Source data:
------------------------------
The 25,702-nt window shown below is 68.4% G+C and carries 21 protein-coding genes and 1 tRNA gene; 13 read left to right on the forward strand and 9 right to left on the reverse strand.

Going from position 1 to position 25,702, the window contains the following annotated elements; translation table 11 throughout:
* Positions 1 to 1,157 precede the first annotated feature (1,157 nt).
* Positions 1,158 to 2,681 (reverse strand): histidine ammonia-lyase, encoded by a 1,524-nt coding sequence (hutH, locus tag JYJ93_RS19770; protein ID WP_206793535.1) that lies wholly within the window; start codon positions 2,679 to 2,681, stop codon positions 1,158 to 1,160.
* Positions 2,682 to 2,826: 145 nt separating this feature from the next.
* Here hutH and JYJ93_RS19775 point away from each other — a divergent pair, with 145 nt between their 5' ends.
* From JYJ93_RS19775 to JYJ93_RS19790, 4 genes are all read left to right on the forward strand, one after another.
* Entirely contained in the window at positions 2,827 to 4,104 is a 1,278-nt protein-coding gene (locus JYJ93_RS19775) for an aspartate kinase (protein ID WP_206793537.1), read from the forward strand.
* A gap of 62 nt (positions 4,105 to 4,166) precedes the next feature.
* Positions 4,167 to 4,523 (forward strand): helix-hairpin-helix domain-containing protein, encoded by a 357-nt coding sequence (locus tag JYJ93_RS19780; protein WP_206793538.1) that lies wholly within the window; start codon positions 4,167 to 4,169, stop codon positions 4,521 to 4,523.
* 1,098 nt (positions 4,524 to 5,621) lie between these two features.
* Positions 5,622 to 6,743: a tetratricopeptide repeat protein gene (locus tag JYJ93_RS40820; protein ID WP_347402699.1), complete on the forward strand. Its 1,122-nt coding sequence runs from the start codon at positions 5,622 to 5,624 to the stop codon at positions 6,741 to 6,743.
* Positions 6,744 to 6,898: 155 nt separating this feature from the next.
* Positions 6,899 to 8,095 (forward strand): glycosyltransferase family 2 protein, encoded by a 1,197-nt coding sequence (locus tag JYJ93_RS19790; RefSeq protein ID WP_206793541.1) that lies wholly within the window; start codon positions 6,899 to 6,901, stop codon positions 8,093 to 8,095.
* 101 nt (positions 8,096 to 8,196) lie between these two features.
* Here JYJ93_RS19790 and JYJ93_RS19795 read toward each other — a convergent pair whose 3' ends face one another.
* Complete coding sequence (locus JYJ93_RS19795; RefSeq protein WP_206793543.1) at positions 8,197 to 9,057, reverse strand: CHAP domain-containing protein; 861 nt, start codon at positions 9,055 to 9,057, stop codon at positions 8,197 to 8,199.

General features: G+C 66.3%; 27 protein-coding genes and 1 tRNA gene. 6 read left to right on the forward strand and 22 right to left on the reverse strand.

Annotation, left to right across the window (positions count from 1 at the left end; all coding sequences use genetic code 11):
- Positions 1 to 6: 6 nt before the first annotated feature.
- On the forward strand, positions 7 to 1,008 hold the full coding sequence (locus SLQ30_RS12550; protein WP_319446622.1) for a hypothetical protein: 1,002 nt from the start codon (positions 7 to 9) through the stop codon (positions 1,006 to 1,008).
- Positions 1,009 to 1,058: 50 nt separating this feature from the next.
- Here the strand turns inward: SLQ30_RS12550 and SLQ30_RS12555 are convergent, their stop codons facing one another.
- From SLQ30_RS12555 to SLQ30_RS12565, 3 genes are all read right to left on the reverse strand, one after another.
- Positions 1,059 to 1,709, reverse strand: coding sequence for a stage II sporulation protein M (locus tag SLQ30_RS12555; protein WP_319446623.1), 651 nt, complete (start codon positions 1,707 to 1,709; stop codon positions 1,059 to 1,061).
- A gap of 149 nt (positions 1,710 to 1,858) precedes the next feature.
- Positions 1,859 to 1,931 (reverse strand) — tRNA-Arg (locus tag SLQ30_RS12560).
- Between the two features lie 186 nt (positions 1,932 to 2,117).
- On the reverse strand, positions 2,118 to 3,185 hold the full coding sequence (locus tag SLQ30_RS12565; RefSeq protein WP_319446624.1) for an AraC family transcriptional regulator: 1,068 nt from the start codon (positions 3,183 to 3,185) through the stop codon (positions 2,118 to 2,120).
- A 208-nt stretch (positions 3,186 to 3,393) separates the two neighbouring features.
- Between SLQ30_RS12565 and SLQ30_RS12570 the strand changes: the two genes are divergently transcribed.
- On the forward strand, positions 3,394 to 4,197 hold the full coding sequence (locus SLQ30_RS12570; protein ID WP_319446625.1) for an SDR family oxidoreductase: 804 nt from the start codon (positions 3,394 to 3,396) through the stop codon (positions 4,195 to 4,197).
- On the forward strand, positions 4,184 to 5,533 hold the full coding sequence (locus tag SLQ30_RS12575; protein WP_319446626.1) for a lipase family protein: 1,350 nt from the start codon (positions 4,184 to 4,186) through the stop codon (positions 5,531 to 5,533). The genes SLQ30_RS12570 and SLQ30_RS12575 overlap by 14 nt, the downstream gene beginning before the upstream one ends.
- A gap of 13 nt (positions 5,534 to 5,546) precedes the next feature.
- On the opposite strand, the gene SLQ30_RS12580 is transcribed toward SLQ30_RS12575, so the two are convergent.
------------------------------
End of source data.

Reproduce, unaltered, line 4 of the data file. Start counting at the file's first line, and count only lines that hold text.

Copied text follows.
* Positions 1,158 to 2,681 (reverse strand): histidine ammonia-lyase, encoded by a 1,524-nt coding sequence (hutH, locus tag JYJ93_RS19770; protein ID WP_206793535.1) that lies wholly within the window; start codon positions 2,679 to 2,681, stop codon positions 1,158 to 1,160.